"One of Virginia Woolf's most intense preoccupations was social life, and particularly its higher reaches. Sonya Rudikoff has written a fascinating study that explores Woolf's interests in old families and old houses, and the implications of her involvement in such questions. (She rather teased herself on this topic in her essay "Am I A Snob?") This mandarin aspect of Woolf, such an important part of her character, is comparatively neglected in recent Woolf studies. Sonya Rudikoff has produced a book that is compulsively readable and sheds fresh light on Virginia Woolf, her writings, and her life. Written with great erudition and wit, this book is a considerable addition to Woolf studies."
—Peter Stansky, Stanford University
"Another book on Virginia Woolf? Yes, and despite all the others, a quite original one at that! Sonya Rudikoff explores Virginia Woolf's imaginative romance with the world of the English aristocracy, living in their ancestral houses, as no one has ever done before. Her investigation of the dense network of personal relations that nourished Woolf's complex social vision is unmatched in its depth, and is conveyed in a finely expressive prose. The book is an excellent contribution both to Woolf studies and to social history."
—Joseph Frank, Princeton University
"I want coronets," wrote Virginia Woolf in her 1936 essay "Am I A Snob?"; but they must be old coronets that carry land with them and country houses; coronets that breed simplicity, eccentricity, ease." Here examined for the first time in a superbly documented account is Woolf's fascination with the English aristocracy: her admiration and envy of, and disdain for, the members of the "great world." Self-described as a feminist, even a socialist, the middle-class Woolf nonetheless maintained a lifelong interest in aristocrats, recording her feelings and observations in numerous letters and diary entries.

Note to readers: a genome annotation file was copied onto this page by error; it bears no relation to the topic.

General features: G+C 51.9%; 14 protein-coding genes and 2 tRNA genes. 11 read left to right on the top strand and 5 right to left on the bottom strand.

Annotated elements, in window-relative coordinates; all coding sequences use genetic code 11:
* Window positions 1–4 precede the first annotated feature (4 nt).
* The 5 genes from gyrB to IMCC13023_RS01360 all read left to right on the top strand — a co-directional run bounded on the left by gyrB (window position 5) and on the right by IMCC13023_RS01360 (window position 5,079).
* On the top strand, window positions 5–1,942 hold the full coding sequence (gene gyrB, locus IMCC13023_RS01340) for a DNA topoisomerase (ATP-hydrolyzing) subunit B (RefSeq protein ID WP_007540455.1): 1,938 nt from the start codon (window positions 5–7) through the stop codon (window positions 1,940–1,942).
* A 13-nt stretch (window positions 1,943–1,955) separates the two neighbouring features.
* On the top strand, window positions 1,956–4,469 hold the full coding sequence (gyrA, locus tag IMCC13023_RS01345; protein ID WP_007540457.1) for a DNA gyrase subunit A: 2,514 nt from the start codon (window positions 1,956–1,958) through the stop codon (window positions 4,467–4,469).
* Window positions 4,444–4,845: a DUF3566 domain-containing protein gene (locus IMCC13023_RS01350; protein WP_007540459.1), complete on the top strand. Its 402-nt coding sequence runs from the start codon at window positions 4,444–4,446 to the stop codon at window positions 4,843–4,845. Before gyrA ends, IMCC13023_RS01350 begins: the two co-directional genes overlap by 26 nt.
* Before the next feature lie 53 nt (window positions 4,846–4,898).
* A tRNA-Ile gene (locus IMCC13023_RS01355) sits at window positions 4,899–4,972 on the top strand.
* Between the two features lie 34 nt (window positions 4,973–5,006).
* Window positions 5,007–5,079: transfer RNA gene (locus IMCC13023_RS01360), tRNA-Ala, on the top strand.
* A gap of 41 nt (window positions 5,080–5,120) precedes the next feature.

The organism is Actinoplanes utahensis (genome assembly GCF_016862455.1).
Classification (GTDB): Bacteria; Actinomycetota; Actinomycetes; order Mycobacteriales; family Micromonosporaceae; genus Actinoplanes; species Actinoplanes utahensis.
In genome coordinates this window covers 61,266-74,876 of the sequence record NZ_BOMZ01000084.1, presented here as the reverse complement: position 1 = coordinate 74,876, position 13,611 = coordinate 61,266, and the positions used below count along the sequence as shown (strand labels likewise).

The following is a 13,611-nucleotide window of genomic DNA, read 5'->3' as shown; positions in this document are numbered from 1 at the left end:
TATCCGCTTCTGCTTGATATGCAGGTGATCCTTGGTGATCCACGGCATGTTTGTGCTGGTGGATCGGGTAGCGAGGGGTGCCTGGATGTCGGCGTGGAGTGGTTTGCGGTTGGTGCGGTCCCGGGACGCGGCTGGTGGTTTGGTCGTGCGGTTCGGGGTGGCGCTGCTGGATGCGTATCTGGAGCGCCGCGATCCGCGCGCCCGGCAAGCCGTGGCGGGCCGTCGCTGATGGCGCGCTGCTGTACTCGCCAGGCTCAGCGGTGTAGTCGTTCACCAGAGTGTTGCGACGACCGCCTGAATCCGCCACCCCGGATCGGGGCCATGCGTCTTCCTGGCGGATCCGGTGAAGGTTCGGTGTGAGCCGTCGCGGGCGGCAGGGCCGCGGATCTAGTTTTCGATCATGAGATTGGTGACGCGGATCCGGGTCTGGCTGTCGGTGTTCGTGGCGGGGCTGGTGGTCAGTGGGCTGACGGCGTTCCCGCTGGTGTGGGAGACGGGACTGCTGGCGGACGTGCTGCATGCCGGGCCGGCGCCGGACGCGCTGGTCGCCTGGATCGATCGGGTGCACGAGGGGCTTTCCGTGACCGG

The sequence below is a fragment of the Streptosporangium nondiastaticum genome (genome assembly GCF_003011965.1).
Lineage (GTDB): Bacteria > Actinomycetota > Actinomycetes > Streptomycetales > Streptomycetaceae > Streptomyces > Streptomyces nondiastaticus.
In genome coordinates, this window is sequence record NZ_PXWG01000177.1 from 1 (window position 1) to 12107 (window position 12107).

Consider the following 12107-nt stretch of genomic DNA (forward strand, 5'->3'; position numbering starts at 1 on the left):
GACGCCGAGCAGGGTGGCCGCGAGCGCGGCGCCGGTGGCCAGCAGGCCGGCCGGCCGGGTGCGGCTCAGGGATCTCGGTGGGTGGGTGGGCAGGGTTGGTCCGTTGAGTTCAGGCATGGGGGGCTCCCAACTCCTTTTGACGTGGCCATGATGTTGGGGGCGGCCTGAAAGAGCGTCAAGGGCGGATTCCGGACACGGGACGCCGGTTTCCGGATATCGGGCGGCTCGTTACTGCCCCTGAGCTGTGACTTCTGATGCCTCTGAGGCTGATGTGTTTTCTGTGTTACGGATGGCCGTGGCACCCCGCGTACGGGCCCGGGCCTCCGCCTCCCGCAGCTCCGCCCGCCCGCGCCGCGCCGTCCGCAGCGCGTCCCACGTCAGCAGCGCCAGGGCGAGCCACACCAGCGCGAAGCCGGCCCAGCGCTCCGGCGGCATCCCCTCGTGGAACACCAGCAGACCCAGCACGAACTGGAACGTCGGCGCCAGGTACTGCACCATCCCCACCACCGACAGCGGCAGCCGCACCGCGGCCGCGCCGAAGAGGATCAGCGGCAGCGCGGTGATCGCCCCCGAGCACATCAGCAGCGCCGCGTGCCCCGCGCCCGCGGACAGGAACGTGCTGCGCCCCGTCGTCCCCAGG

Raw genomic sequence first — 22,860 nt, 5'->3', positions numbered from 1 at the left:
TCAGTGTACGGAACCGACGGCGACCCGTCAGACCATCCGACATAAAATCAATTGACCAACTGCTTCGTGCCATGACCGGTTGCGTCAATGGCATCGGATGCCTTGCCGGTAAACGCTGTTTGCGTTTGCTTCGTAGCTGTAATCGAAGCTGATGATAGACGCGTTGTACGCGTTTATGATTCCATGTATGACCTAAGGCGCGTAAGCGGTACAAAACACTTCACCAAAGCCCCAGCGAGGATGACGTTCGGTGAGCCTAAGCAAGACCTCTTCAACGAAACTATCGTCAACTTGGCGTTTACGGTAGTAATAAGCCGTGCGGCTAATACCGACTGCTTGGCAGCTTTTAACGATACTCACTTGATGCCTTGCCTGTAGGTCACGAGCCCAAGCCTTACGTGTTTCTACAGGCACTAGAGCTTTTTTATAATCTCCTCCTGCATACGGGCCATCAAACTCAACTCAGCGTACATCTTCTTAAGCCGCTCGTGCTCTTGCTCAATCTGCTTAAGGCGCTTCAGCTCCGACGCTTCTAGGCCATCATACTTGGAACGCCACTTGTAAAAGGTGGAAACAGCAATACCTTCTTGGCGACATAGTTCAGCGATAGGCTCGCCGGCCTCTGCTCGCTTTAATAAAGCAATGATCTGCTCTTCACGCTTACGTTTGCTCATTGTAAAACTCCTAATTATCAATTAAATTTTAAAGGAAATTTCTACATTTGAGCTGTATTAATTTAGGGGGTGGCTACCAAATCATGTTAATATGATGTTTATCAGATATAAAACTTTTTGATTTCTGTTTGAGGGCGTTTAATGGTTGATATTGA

Virginia Woolf's interest in the aristocracy, and what must be called her snobbery, seem incongruous with her later profoundly creative activity in the literary avant-garde of the Bloomsbury group. It is this contradiction, and its representations in her novels, essays, and life that Rudikoff explores. She examines not only Woolf's encounters with specific aristocrats, but also her friendship with members of the old gentry, and the role of property, heritage, class, and social attitudes. Late Victorian social networks linking church, university, parliament, and court provide texture for the discussion, and it is the "ancestral houses" of the aristocracy and gentry that provide the rich and symbolic setting.
Sonya Rudikoff (1927–1997) was a prolific writer, essayist, and independent Woolf scholar who over a period of forty-seven years contributed articles and reviews to The Partisan Review, The Hudson Review, Commentary, The New Criterion, and other literary and political journals. She was for twenty years an advisory editor of The Hudson Review. Ms. Rudikoff was a recipient of fellowships from the Rockefeller Foundation and National Endowment for the Humanities, and she served as a judge of the National Book Awards and the Bennett Award. She resided with her husband in Princeton, New Jersey, and had two children. This book was completed shortly before her death.
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